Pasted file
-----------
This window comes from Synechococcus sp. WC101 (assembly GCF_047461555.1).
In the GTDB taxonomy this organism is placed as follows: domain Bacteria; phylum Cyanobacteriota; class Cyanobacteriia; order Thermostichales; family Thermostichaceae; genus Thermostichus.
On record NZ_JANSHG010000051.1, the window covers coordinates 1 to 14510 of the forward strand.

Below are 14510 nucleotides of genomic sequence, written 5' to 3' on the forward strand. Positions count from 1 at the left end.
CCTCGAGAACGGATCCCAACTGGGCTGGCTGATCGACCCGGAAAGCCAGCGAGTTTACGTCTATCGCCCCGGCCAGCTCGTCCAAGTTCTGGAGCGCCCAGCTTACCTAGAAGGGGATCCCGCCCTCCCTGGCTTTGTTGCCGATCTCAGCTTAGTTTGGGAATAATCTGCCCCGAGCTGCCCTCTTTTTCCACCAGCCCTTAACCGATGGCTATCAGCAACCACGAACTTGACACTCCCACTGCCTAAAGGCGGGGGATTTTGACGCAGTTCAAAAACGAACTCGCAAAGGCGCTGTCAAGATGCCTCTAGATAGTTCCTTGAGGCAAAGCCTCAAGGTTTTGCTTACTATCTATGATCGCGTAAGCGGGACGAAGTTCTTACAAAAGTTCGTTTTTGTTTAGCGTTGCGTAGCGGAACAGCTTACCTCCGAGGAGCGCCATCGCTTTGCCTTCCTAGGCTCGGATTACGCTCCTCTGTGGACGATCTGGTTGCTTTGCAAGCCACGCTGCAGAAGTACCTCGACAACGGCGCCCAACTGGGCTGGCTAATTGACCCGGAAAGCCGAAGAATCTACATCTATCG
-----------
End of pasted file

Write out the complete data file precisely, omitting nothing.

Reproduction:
This window comes from Synechococcus sp. WC101 (assembly GCF_047461555.1).
In the GTDB taxonomy this organism is placed as follows: domain Bacteria; phylum Cyanobacteriota; class Cyanobacteriia; order Thermostichales; family Thermostichaceae; genus Thermostichus.
On record NZ_JANSHG010000051.1, the window covers coordinates 1 to 14510 of the forward strand.

Below are 14510 nucleotides of genomic sequence, written 5' to 3' on the forward strand. Positions count from 1 at the left end.
CCTCGAGAACGGATCCCAACTGGGCTGGCTGATCGACCCGGAAAGCCAGCGAGTTTACGTCTATCGCCCCGGCCAGCTCGTCCAAGTTCTGGAGCGCCCAGCTTACCTAGAAGGGGATCCCGCCCTCCCTGGCTTTGTTGCCGATCTCAGCTTAGTTTGGGAATAATCTGCCCCGAGCTGCCCTCTTTTTCCACCAGCCCTTAACCGATGGCTATCAGCAACCACGAACTTGACACTCCCACTGCCTAAAGGCGGGGGATTTTGACGCAGTTCAAAAACGAACTCGCAAAGGCGCTGTCAAGATGCCTCTAGATAGTTCCTTGAGGCAAAGCCTCAAGGTTTTGCTTACTATCTATGATCGCGTAAGCGGGACGAAGTTCTTACAAAAGTTCGTTTTTGTTTAGCGTTGCGTAGCGGAACAGCTTACCTCCGAGGAGCGCCATCGCTTTGCCTTCCTAGGCTCGGATTACGCTCCTCTGTGGACGATCTGGTTGCTTTGCAAGCCACGCTGCAGAAGTACCTCGACAACGGCGCCCAACTGGGCTGGCTAATTGACCCGGAAAGCCGAAGAATCTACATCTATCG